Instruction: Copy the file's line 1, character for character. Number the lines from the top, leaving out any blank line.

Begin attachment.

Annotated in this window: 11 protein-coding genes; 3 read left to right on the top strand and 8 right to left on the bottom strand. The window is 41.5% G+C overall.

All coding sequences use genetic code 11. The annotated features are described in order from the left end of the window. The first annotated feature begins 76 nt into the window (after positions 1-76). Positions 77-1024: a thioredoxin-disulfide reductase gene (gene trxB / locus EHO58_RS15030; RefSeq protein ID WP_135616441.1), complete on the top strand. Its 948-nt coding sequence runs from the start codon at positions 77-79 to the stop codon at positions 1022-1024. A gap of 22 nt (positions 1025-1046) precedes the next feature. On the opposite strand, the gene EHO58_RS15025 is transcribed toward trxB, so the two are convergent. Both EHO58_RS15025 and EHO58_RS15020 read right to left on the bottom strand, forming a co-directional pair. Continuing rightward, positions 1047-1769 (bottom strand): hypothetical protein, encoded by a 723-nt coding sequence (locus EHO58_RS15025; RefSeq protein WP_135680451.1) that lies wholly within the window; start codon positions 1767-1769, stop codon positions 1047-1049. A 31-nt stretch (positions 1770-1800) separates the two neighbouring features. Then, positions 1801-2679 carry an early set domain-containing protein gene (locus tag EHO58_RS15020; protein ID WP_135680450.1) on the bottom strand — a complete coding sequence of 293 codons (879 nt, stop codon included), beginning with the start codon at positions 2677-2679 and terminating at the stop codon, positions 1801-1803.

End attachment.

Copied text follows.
Annotated in this window: 11 protein-coding genes; 3 read left to right on the top strand and 8 right to left on the bottom strand. The window is 41.5% G+C overall.